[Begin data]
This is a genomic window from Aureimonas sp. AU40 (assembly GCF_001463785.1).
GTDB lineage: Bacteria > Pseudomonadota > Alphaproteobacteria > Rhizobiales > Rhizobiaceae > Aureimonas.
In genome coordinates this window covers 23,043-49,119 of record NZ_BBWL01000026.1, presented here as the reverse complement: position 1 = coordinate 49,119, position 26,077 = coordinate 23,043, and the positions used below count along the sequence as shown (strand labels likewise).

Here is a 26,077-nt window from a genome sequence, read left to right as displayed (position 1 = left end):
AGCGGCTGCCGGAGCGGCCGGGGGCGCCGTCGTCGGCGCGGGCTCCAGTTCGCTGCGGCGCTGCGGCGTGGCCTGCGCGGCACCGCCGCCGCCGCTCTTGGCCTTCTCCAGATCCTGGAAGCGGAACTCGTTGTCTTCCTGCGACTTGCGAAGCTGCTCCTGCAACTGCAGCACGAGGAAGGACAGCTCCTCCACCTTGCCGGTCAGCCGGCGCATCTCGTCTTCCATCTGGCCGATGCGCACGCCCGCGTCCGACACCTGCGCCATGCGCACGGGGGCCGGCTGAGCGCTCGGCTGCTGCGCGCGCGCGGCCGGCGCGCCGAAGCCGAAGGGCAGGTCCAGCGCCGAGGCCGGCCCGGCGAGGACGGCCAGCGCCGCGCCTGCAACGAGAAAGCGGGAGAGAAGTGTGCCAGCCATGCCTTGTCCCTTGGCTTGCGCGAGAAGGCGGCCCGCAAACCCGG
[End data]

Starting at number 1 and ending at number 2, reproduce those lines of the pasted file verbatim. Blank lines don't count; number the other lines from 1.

This is a genomic window from Aureimonas sp. AU40 (assembly GCF_001463785.1).
GTDB lineage: Bacteria > Pseudomonadota > Alphaproteobacteria > Rhizobiales > Rhizobiaceae > Aureimonas.